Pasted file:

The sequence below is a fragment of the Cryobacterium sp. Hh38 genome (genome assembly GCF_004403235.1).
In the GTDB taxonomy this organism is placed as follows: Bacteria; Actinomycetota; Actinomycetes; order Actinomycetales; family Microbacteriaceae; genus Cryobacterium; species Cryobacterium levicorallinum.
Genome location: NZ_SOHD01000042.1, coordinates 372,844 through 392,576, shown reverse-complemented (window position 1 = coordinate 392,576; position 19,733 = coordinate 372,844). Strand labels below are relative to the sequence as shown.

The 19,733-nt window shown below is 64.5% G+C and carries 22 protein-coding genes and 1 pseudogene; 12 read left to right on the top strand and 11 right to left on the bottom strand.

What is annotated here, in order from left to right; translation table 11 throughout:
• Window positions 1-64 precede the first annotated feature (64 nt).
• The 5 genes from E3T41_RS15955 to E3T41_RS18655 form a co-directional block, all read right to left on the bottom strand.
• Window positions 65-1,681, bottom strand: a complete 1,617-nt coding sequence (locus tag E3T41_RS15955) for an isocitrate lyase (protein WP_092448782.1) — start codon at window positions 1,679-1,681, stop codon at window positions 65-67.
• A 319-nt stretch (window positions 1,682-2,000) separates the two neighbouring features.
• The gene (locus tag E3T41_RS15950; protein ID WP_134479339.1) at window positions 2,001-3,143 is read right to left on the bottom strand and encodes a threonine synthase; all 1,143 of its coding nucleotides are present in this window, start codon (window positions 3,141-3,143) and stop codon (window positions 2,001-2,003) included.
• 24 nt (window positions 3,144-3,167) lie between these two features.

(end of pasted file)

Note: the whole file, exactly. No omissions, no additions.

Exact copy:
The sequence below is a fragment of the Cryobacterium sp. Hh38 genome (genome assembly GCF_004403235.1).
In the GTDB taxonomy this organism is placed as follows: Bacteria; Actinomycetota; Actinomycetes; order Actinomycetales; family Microbacteriaceae; genus Cryobacterium; species Cryobacterium levicorallinum.
Genome location: NZ_SOHD01000042.1, coordinates 372,844 through 392,576, shown reverse-complemented (window position 1 = coordinate 392,576; position 19,733 = coordinate 372,844). Strand labels below are relative to the sequence as shown.

The 19,733-nt window shown below is 64.5% G+C and carries 22 protein-coding genes and 1 pseudogene; 12 read left to right on the top strand and 11 right to left on the bottom strand.

What is annotated here, in order from left to right; translation table 11 throughout:
• Window positions 1-64 precede the first annotated feature (64 nt).
• The 5 genes from E3T41_RS15955 to E3T41_RS18655 form a co-directional block, all read right to left on the bottom strand.
• Window positions 65-1,681, bottom strand: a complete 1,617-nt coding sequence (locus tag E3T41_RS15955) for an isocitrate lyase (protein WP_092448782.1) — start codon at window positions 1,679-1,681, stop codon at window positions 65-67.
• A 319-nt stretch (window positions 1,682-2,000) separates the two neighbouring features.
• The gene (locus tag E3T41_RS15950; protein ID WP_134479339.1) at window positions 2,001-3,143 is read right to left on the bottom strand and encodes a threonine synthase; all 1,143 of its coding nucleotides are present in this window, start codon (window positions 3,141-3,143) and stop codon (window positions 2,001-2,003) included.
• 24 nt (window positions 3,144-3,167) lie between these two features.